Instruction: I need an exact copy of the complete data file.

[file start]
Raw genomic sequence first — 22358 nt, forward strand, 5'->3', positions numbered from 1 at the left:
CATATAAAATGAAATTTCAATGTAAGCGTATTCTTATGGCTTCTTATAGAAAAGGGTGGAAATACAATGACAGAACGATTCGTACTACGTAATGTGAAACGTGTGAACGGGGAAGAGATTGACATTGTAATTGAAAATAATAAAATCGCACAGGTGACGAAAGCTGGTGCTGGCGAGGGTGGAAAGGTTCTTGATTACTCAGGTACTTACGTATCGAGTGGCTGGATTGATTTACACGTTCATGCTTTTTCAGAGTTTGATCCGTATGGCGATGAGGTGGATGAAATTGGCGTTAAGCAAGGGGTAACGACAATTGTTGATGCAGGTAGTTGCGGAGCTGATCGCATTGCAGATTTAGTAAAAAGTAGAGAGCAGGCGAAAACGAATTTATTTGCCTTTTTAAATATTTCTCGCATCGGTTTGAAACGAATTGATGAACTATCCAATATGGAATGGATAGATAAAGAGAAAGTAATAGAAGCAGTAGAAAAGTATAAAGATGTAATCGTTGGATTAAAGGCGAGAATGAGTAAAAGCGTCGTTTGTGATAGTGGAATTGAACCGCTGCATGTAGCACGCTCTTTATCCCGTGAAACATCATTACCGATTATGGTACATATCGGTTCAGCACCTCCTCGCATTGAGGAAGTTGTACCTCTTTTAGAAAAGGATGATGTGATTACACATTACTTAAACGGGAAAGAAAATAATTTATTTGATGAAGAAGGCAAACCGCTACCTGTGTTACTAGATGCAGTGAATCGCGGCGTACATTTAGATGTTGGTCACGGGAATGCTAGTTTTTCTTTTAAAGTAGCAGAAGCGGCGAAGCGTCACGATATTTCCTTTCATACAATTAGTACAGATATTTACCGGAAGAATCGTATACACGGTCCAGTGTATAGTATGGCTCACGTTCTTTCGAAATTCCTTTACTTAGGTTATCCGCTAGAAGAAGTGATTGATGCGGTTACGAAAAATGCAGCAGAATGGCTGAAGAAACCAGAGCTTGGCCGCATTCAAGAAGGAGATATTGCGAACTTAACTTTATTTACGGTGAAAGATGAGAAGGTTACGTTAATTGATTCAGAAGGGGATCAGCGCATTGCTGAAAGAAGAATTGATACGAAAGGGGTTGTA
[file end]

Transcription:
Raw genomic sequence first — 22358 nt, forward strand, 5'->3', positions numbered from 1 at the left:
CATATAAAATGAAATTTCAATGTAAGCGTATTCTTATGGCTTCTTATAGAAAAGGGTGGAAATACAATGACAGAACGATTCGTACTACGTAATGTGAAACGTGTGAACGGGGAAGAGATTGACATTGTAATTGAAAATAATAAAATCGCACAGGTGACGAAAGCTGGTGCTGGCGAGGGTGGAAAGGTTCTTGATTACTCAGGTACTTACGTATCGAGTGGCTGGATTGATTTACACGTTCATGCTTTTTCAGAGTTTGATCCGTATGGCGATGAGGTGGATGAAATTGGCGTTAAGCAAGGGGTAACGACAATTGTTGATGCAGGTAGTTGCGGAGCTGATCGCATTGCAGATTTAGTAAAAAGTAGAGAGCAGGCGAAAACGAATTTATTTGCCTTTTTAAATATTTCTCGCATCGGTTTGAAACGAATTGATGAACTATCCAATATGGAATGGATAGATAAAGAGAAAGTAATAGAAGCAGTAGAAAAGTATAAAGATGTAATCGTTGGATTAAAGGCGAGAATGAGTAAAAGCGTCGTTTGTGATAGTGGAATTGAACCGCTGCATGTAGCACGCTCTTTATCCCGTGAAACATCATTACCGATTATGGTACATATCGGTTCAGCACCTCCTCGCATTGAGGAAGTTGTACCTCTTTTAGAAAAGGATGATGTGATTACACATTACTTAAACGGGAAAGAAAATAATTTATTTGATGAAGAAGGCAAACCGCTACCTGTGTTACTAGATGCAGTGAATCGCGGCGTACATTTAGATGTTGGTCACGGGAATGCTAGTTTTTCTTTTAAAGTAGCAGAAGCGGCGAAGCGTCACGATATTTCCTTTCATACAATTAGTACAGATATTTACCGGAAGAATCGTATACACGGTCCAGTGTATAGTATGGCTCACGTTCTTTCGAAATTCCTTTACTTAGGTTATCCGCTAGAAGAAGTGATTGATGCGGTTACGAAAAATGCAGCAGAATGGCTGAAGAAACCAGAGCTTGGCCGCATTCAAGAAGGAGATATTGCGAACTTAACTTTATTTACGGTGAAAGATGAGAAGGTTACGTTAATTGATTCAGAAGGGGATCAGCGCATTGCTGAAAGAAGAATTGATACGAAAGGGGTTGTA